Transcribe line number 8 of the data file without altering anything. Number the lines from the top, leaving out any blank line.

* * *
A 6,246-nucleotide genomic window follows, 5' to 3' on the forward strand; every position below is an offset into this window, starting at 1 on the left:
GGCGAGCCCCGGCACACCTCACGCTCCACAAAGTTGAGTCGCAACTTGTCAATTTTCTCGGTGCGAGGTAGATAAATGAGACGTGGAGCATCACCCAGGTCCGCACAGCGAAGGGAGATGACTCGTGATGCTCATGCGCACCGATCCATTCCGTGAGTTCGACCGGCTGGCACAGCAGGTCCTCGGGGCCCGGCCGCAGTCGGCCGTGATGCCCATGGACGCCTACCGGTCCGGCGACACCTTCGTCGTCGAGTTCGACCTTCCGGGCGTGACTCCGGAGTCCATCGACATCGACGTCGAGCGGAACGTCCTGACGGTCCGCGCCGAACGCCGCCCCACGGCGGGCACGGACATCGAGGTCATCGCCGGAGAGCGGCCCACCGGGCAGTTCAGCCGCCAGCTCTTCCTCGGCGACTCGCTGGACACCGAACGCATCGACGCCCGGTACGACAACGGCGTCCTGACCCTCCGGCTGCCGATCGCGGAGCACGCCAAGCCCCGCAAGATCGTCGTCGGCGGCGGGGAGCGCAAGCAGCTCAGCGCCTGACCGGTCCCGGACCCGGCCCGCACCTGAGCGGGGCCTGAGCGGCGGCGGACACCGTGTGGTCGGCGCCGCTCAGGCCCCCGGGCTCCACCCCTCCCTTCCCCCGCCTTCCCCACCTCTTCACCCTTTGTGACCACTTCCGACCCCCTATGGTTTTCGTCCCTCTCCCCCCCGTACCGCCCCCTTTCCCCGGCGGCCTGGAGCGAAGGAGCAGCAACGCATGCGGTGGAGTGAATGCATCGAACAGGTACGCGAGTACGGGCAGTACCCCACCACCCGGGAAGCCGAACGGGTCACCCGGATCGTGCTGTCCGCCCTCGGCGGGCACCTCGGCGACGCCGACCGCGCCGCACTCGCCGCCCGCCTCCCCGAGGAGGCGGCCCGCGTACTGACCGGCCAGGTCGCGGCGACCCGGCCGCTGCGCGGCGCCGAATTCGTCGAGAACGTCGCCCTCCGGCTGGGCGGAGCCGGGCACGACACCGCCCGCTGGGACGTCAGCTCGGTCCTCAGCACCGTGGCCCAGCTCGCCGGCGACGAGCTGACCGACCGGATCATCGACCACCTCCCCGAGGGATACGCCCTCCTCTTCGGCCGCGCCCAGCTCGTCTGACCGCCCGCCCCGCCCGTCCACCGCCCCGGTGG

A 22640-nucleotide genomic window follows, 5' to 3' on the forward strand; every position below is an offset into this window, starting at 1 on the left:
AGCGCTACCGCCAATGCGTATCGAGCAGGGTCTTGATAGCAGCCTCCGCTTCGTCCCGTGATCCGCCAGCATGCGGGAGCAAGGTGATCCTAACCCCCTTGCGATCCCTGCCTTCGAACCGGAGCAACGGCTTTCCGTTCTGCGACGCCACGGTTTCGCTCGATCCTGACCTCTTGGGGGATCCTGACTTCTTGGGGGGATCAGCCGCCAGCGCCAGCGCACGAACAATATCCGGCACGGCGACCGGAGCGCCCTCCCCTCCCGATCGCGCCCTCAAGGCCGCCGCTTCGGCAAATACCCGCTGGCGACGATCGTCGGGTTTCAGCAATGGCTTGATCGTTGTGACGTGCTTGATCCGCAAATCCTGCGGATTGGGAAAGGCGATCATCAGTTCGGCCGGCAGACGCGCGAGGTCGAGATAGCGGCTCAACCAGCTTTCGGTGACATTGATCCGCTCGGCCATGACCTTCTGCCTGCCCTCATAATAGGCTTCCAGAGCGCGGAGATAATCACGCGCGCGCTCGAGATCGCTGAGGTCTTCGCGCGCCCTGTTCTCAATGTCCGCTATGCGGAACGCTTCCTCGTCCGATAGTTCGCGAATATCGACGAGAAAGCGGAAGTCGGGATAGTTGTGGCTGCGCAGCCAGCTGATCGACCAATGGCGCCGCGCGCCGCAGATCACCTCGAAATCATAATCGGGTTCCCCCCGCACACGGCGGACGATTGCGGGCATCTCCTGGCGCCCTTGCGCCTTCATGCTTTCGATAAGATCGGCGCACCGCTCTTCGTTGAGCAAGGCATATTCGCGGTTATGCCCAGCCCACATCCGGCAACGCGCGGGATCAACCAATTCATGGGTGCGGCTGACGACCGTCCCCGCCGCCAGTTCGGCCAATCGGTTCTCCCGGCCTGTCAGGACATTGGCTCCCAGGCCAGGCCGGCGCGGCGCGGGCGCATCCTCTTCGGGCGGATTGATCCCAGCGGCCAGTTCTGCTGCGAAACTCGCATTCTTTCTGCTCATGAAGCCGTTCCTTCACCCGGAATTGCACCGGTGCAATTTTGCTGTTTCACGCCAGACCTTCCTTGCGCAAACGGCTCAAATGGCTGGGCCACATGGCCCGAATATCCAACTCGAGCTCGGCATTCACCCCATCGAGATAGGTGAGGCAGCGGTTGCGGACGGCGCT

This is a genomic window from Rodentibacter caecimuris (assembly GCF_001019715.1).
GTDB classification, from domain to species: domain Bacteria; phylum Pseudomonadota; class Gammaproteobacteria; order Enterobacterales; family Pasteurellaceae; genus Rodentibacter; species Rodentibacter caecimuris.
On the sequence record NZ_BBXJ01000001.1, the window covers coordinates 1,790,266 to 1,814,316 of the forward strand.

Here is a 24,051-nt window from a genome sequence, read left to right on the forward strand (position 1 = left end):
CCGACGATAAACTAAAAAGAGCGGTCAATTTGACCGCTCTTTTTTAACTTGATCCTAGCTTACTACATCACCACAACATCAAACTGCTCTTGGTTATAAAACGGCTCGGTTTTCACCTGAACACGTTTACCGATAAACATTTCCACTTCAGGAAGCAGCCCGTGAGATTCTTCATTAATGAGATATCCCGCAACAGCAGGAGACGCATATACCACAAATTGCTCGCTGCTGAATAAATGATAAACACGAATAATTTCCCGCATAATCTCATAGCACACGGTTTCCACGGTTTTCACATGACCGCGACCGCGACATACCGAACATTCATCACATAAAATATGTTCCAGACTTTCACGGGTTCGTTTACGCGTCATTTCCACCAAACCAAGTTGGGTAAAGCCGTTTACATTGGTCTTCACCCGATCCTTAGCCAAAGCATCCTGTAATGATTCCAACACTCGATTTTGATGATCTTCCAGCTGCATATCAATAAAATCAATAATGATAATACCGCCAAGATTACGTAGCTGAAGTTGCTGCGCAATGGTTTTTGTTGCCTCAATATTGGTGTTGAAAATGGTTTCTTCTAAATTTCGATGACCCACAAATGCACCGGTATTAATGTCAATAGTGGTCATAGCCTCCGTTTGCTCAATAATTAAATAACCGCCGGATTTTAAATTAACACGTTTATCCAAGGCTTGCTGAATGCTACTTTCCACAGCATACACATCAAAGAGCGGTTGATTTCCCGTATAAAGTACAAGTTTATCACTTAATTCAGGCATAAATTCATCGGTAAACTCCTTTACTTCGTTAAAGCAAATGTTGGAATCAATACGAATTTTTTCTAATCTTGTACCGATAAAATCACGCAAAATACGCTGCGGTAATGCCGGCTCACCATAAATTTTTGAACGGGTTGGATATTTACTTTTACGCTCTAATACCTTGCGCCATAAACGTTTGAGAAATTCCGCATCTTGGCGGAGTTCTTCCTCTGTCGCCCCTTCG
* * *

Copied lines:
Here is a 24,051-nt window from a genome sequence, read left to right on the forward strand (position 1 = left end):